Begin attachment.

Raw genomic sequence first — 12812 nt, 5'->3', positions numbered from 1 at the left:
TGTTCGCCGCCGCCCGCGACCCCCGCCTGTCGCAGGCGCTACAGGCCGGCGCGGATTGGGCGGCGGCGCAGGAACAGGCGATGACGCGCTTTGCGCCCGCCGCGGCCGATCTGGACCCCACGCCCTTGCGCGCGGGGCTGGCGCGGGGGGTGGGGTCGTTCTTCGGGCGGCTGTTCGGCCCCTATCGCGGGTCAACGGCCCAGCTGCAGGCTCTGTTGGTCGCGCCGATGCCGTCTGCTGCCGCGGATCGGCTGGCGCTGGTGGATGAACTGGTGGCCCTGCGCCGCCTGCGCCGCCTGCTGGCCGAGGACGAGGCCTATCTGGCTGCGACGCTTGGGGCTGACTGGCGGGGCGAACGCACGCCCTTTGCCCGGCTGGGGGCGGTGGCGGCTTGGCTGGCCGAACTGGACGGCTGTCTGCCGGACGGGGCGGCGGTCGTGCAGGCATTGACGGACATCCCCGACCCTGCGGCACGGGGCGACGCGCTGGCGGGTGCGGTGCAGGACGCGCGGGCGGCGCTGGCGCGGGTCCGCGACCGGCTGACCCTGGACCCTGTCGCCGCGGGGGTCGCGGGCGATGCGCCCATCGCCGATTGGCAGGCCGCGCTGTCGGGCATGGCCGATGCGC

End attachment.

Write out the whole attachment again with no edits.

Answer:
Raw genomic sequence first — 12812 nt, 5'->3', positions numbered from 1 at the left:
TGTTCGCCGCCGCCCGCGACCCCCGCCTGTCGCAGGCGCTACAGGCCGGCGCGGATTGGGCGGCGGCGCAGGAACAGGCGATGACGCGCTTTGCGCCCGCCGCGGCCGATCTGGACCCCACGCCCTTGCGCGCGGGGCTGGCGCGGGGGGTGGGGTCGTTCTTCGGGCGGCTGTTCGGCCCCTATCGCGGGTCAACGGCCCAGCTGCAGGCTCTGTTGGTCGCGCCGATGCCGTCTGCTGCCGCGGATCGGCTGGCGCTGGTGGATGAACTGGTGGCCCTGCGCCGCCTGCGCCGCCTGCTGGCCGAGGACGAGGCCTATCTGGCTGCGACGCTTGGGGCTGACTGGCGGGGCGAACGCACGCCCTTTGCCCGGCTGGGGGCGGTGGCGGCTTGGCTGGCCGAACTGGACGGCTGTCTGCCGGACGGGGCGGCGGTCGTGCAGGCATTGACGGACATCCCCGACCCTGCGGCACGGGGCGACGCGCTGGCGGGTGCGGTGCAGGACGCGCGGGCGGCGCTGGCGCGGGTCCGCGACCGGCTGACCCTGGACCCTGTCGCCGCGGGGGTCGCGGGCGATGCGCCCATCGCCGATTGGCAGGCCGCGCTGTCGGGCATGGCCGATGCGC